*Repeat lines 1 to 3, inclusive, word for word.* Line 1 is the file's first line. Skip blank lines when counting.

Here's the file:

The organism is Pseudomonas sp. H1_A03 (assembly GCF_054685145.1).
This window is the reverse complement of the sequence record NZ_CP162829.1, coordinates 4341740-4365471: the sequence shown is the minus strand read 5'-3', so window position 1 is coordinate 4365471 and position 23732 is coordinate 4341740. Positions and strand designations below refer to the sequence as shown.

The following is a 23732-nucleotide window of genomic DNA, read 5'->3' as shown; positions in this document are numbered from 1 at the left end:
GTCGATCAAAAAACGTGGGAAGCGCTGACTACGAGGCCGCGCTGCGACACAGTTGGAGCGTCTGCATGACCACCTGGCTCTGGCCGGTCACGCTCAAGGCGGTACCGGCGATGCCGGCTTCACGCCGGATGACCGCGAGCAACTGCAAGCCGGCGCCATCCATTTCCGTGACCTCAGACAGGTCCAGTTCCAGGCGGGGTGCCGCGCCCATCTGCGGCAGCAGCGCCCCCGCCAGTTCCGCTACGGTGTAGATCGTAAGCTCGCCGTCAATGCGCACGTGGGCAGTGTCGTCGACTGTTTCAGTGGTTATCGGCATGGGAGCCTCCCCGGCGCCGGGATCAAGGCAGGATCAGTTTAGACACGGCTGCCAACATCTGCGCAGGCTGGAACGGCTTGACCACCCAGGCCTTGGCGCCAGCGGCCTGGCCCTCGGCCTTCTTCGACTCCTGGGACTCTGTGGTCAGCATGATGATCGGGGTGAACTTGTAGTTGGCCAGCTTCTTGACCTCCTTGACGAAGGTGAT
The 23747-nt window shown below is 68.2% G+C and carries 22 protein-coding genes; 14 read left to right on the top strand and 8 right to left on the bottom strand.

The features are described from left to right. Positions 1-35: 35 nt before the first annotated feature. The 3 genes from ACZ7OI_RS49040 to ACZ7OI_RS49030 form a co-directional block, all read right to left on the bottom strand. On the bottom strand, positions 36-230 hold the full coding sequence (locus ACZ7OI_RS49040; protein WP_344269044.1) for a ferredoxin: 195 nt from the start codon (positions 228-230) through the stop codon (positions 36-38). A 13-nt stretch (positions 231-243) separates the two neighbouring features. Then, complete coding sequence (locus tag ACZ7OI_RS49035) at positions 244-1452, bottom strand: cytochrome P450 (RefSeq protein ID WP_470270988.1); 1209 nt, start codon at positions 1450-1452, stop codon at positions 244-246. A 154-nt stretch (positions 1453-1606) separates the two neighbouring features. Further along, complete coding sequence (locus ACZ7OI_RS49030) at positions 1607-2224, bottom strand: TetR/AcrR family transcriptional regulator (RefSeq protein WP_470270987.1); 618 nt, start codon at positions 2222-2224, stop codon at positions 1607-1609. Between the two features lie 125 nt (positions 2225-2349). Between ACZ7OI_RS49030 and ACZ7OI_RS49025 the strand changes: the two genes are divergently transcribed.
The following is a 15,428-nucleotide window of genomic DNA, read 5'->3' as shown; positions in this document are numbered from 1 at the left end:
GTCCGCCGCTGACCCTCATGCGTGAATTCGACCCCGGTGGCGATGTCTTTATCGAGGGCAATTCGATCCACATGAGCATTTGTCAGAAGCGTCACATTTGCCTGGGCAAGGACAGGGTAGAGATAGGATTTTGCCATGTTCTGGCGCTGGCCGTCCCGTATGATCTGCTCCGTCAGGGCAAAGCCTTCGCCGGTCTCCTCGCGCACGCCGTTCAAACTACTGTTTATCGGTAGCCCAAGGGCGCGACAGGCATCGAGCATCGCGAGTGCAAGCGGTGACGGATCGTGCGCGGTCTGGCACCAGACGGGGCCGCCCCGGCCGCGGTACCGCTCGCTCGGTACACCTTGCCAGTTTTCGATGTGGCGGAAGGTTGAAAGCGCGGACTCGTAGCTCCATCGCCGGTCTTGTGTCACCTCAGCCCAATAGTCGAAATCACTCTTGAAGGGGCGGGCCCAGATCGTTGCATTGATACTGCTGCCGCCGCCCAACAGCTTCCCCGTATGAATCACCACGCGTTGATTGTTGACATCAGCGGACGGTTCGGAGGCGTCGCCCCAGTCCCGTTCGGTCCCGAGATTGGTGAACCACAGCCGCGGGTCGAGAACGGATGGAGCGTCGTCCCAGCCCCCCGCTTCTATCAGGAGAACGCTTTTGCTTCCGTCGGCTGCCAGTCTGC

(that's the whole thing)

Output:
The organism is Pseudomonas sp. H1_A03 (assembly GCF_054685145.1).
This window is the reverse complement of the sequence record NZ_CP162829.1, coordinates 4341740-4365471: the sequence shown is the minus strand read 5'-3', so window position 1 is coordinate 4365471 and position 23732 is coordinate 4341740. Positions and strand designations below refer to the sequence as shown.

The following is a 23732-nucleotide window of genomic DNA, read 5'->3' as shown; positions in this document are numbered from 1 at the left end: